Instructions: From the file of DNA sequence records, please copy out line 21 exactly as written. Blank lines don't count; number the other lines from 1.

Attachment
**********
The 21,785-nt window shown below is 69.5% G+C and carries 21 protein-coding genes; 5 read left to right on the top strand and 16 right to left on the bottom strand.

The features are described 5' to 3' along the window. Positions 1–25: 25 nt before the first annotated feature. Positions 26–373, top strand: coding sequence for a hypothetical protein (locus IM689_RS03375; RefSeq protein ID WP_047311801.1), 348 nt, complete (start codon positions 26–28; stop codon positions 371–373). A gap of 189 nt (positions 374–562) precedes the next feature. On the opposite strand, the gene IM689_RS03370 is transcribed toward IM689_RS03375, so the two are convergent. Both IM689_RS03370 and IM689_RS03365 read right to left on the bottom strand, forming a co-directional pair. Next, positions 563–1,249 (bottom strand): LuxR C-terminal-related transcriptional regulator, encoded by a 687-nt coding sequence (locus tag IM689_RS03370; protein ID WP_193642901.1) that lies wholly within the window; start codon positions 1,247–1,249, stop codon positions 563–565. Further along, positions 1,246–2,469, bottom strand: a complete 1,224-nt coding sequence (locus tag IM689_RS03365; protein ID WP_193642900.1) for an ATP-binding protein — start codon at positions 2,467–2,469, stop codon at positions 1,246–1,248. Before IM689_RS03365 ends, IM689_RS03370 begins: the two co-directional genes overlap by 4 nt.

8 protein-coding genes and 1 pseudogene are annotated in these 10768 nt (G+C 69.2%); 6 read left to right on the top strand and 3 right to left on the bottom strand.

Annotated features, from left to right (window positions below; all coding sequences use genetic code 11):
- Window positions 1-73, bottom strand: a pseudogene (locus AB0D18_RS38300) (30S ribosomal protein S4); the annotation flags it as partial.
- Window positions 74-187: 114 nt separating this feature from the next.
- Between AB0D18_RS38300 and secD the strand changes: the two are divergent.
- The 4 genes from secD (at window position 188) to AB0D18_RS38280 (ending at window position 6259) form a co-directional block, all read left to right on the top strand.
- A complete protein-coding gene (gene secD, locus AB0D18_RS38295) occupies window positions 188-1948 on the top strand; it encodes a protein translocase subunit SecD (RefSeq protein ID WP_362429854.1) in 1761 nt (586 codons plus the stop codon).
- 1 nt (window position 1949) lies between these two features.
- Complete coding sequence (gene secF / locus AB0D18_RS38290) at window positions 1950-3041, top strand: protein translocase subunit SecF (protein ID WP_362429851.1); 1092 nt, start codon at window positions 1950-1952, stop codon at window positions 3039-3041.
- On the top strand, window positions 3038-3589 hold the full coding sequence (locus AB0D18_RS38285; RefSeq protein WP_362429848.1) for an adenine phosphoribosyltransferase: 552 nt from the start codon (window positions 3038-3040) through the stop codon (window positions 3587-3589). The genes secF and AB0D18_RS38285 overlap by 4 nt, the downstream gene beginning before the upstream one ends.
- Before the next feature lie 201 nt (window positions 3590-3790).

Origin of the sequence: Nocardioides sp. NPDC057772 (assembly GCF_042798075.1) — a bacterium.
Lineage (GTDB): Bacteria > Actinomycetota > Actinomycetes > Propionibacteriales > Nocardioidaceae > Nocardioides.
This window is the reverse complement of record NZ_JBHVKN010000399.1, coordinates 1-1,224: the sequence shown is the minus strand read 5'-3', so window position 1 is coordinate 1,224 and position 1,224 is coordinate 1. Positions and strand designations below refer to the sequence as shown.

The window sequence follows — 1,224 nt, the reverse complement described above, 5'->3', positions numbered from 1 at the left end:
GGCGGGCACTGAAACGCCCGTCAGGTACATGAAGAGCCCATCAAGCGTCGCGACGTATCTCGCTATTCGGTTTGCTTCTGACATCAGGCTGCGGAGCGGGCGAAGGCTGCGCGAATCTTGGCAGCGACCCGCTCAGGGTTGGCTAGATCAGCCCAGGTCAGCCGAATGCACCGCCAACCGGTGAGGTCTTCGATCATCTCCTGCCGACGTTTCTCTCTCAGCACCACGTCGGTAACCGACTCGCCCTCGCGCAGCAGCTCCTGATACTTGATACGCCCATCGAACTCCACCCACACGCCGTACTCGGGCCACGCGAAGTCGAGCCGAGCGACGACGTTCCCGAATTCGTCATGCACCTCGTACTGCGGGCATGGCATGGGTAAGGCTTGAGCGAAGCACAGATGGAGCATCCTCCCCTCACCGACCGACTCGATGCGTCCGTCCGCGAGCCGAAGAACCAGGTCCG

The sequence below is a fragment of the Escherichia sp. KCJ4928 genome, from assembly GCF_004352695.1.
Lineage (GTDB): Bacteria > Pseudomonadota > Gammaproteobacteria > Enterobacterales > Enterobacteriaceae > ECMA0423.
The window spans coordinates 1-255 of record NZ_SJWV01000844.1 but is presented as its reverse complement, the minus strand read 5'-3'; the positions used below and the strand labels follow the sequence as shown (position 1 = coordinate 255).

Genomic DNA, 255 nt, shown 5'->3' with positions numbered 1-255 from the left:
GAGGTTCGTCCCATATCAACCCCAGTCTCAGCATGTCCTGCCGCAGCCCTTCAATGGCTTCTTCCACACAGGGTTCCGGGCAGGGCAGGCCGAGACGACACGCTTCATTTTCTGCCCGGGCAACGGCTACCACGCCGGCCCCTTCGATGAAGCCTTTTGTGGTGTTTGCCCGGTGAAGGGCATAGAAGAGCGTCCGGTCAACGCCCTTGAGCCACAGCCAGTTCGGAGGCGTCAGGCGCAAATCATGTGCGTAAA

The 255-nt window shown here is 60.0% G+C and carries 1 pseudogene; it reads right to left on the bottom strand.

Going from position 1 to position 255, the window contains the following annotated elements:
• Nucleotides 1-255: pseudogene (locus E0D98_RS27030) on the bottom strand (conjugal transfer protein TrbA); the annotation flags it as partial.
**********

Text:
The window spans coordinates 1-255 of record NZ_SJWV01000844.1 but is presented as its reverse complement, the minus strand read 5'-3'; the positions used below and the strand labels follow the sequence as shown (position 1 = coordinate 255).